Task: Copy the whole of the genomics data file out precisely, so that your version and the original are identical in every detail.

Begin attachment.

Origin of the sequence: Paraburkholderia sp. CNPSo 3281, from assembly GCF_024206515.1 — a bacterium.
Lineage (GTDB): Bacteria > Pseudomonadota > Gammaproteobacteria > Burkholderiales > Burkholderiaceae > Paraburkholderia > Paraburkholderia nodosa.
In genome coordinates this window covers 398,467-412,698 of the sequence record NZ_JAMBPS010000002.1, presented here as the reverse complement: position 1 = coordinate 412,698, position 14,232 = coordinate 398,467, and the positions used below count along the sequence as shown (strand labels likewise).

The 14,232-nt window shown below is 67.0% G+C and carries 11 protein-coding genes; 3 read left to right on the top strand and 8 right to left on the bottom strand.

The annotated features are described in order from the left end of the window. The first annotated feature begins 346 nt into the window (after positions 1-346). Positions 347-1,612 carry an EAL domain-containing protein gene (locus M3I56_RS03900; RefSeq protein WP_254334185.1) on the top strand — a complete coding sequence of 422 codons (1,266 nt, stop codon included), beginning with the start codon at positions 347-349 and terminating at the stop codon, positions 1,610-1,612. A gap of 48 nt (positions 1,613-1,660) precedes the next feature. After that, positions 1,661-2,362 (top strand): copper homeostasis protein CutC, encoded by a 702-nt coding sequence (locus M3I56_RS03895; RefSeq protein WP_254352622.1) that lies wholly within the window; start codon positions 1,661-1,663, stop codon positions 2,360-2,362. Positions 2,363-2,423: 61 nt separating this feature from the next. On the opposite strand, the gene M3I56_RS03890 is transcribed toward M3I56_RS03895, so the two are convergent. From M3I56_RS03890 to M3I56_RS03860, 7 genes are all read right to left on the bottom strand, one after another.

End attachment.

Origin of the sequence: Paraburkholderia sp. CNPSo 3281, from assembly GCF_024206515.1 — a bacterium.
Lineage (GTDB): Bacteria > Pseudomonadota > Gammaproteobacteria > Burkholderiales > Burkholderiaceae > Paraburkholderia > Paraburkholderia nodosa.
In genome coordinates this window covers 398,467-412,698 of the sequence record NZ_JAMBPS010000002.1, presented here as the reverse complement: position 1 = coordinate 412,698, position 14,232 = coordinate 398,467, and the positions used below count along the sequence as shown (strand labels likewise).

The 14,232-nt window shown below is 67.0% G+C and carries 11 protein-coding genes; 3 read left to right on the top strand and 8 right to left on the bottom strand.

The annotated features are described in order from the left end of the window. The first annotated feature begins 346 nt into the window (after positions 1-346). Positions 347-1,612 carry an EAL domain-containing protein gene (locus M3I56_RS03900; RefSeq protein WP_254334185.1) on the top strand — a complete coding sequence of 422 codons (1,266 nt, stop codon included), beginning with the start codon at positions 347-349 and terminating at the stop codon, positions 1,610-1,612. A gap of 48 nt (positions 1,613-1,660) precedes the next feature. After that, positions 1,661-2,362 (top strand): copper homeostasis protein CutC, encoded by a 702-nt coding sequence (locus M3I56_RS03895; RefSeq protein WP_254352622.1) that lies wholly within the window; start codon positions 1,661-1,663, stop codon positions 2,360-2,362. Positions 2,363-2,423: 61 nt separating this feature from the next. On the opposite strand, the gene M3I56_RS03890 is transcribed toward M3I56_RS03895, so the two are convergent. From M3I56_RS03890 to M3I56_RS03860, 7 genes are all read right to left on the bottom strand, one after another.